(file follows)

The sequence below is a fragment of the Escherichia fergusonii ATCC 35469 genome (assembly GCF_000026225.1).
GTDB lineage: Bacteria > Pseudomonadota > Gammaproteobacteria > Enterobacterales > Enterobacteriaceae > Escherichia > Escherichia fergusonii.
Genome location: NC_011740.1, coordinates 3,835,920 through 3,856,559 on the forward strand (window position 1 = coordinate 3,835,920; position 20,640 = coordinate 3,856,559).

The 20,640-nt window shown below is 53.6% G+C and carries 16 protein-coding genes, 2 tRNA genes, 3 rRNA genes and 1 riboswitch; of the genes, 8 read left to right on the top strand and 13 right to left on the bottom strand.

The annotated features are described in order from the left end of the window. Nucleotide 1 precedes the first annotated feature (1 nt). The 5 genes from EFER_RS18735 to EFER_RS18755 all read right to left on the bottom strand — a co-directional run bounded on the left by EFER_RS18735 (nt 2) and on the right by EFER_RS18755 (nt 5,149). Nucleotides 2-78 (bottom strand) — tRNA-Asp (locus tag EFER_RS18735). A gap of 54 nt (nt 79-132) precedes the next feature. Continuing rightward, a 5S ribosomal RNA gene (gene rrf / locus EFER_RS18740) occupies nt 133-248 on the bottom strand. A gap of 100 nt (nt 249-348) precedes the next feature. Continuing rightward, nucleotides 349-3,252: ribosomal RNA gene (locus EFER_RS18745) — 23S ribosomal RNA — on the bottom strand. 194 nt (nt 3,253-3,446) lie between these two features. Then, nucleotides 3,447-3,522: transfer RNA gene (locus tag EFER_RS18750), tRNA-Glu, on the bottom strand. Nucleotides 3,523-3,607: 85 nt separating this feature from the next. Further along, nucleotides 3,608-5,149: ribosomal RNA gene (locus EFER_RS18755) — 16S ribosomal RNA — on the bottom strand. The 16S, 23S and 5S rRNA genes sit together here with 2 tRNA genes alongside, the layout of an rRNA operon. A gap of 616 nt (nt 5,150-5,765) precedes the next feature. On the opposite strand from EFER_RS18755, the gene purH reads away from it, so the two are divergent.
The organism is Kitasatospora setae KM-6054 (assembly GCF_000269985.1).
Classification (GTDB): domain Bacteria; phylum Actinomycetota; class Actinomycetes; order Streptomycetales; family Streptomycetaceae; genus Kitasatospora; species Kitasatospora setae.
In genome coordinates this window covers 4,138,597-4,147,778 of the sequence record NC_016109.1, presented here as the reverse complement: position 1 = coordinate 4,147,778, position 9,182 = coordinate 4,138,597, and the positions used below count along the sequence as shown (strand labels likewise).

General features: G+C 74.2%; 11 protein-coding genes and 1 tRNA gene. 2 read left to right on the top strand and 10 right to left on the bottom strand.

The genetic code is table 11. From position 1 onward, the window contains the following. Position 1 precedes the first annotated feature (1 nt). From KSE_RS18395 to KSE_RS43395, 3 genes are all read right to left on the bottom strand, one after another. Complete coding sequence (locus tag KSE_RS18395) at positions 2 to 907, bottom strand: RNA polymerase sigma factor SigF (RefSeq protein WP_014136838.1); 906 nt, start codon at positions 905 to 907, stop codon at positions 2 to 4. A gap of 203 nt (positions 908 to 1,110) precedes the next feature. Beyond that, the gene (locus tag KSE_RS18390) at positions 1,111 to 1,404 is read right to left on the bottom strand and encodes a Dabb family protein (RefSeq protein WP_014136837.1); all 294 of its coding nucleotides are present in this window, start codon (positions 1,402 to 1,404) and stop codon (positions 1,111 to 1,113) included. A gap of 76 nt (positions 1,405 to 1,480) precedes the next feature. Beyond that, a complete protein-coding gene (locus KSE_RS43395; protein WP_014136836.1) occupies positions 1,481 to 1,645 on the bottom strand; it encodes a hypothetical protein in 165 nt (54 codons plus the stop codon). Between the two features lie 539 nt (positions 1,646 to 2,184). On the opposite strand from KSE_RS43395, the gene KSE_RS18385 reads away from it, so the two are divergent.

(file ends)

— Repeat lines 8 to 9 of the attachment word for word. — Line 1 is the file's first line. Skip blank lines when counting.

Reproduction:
In genome coordinates this window covers 4,138,597-4,147,778 of the sequence record NC_016109.1, presented here as the reverse complement: position 1 = coordinate 4,147,778, position 9,182 = coordinate 4,138,597, and the positions used below count along the sequence as shown (strand labels likewise).

General features: G+C 74.2%; 11 protein-coding genes and 1 tRNA gene. 2 read left to right on the top strand and 10 right to left on the bottom strand.